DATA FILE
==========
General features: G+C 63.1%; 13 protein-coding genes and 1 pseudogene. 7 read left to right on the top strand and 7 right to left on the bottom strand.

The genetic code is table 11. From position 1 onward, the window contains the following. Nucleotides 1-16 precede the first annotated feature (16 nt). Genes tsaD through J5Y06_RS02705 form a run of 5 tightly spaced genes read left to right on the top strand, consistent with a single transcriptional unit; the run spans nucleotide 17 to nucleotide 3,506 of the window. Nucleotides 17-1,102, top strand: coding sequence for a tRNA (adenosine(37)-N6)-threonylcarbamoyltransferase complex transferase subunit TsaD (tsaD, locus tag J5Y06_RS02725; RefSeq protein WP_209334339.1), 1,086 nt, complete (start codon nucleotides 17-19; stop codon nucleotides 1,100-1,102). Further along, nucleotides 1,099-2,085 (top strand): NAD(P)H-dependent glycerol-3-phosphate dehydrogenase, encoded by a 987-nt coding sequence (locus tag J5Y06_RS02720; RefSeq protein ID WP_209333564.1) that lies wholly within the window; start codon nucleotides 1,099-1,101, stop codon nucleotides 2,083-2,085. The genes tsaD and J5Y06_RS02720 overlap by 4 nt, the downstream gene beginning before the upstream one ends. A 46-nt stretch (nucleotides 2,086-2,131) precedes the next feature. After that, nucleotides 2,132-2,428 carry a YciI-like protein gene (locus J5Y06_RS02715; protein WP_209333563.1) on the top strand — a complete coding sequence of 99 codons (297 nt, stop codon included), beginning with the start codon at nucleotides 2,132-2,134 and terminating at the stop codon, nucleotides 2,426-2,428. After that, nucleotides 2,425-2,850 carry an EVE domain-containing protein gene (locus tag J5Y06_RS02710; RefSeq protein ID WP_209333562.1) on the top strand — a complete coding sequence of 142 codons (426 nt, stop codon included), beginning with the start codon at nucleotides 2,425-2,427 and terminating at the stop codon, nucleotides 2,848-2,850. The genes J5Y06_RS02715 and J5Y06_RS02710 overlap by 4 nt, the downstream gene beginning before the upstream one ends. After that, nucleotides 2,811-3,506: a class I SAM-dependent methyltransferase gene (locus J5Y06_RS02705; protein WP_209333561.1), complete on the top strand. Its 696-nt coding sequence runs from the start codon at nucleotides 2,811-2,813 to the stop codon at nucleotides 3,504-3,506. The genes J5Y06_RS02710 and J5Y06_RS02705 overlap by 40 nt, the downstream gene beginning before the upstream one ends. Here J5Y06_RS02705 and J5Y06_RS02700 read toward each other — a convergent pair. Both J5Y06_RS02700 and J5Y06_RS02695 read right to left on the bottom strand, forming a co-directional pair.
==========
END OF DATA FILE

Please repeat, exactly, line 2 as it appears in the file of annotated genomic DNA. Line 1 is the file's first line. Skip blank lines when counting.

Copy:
The genetic code is table 11. From position 1 onward, the window contains the following. Nucleotides 1-16 precede the first annotated feature (16 nt). Genes tsaD through J5Y06_RS02705 form a run of 5 tightly spaced genes read left to right on the top strand, consistent with a single transcriptional unit; the run spans nucleotide 17 to nucleotide 3,506 of the window. Nucleotides 17-1,102, top strand: coding sequence for a tRNA (adenosine(37)-N6)-threonylcarbamoyltransferase complex transferase subunit TsaD (tsaD, locus tag J5Y06_RS02725; RefSeq protein WP_209334339.1), 1,086 nt, complete (start codon nucleotides 17-19; stop codon nucleotides 1,100-1,102). Further along, nucleotides 1,099-2,085 (top strand): NAD(P)H-dependent glycerol-3-phosphate dehydrogenase, encoded by a 987-nt coding sequence (locus tag J5Y06_RS02720; RefSeq protein ID WP_209333564.1) that lies wholly within the window; start codon nucleotides 1,099-1,101, stop codon nucleotides 2,083-2,085. The genes tsaD and J5Y06_RS02720 overlap by 4 nt, the downstream gene beginning before the upstream one ends. A 46-nt stretch (nucleotides 2,086-2,131) precedes the next feature. After that, nucleotides 2,132-2,428 carry a YciI-like protein gene (locus J5Y06_RS02715; protein WP_209333563.1) on the top strand — a complete coding sequence of 99 codons (297 nt, stop codon included), beginning with the start codon at nucleotides 2,132-2,134 and terminating at the stop codon, nucleotides 2,426-2,428. After that, nucleotides 2,425-2,850 carry an EVE domain-containing protein gene (locus tag J5Y06_RS02710; RefSeq protein ID WP_209333562.1) on the top strand — a complete coding sequence of 142 codons (426 nt, stop codon included), beginning with the start codon at nucleotides 2,425-2,427 and terminating at the stop codon, nucleotides 2,848-2,850. The genes J5Y06_RS02715 and J5Y06_RS02710 overlap by 4 nt, the downstream gene beginning before the upstream one ends. After that, nucleotides 2,811-3,506: a class I SAM-dependent methyltransferase gene (locus J5Y06_RS02705; protein WP_209333561.1), complete on the top strand. Its 696-nt coding sequence runs from the start codon at nucleotides 2,811-2,813 to the stop codon at nucleotides 3,504-3,506. The genes J5Y06_RS02710 and J5Y06_RS02705 overlap by 40 nt, the downstream gene beginning before the upstream one ends. Here J5Y06_RS02705 and J5Y06_RS02700 read toward each other — a convergent pair. Both J5Y06_RS02700 and J5Y06_RS02695 read right to left on the bottom strand, forming a co-directional pair.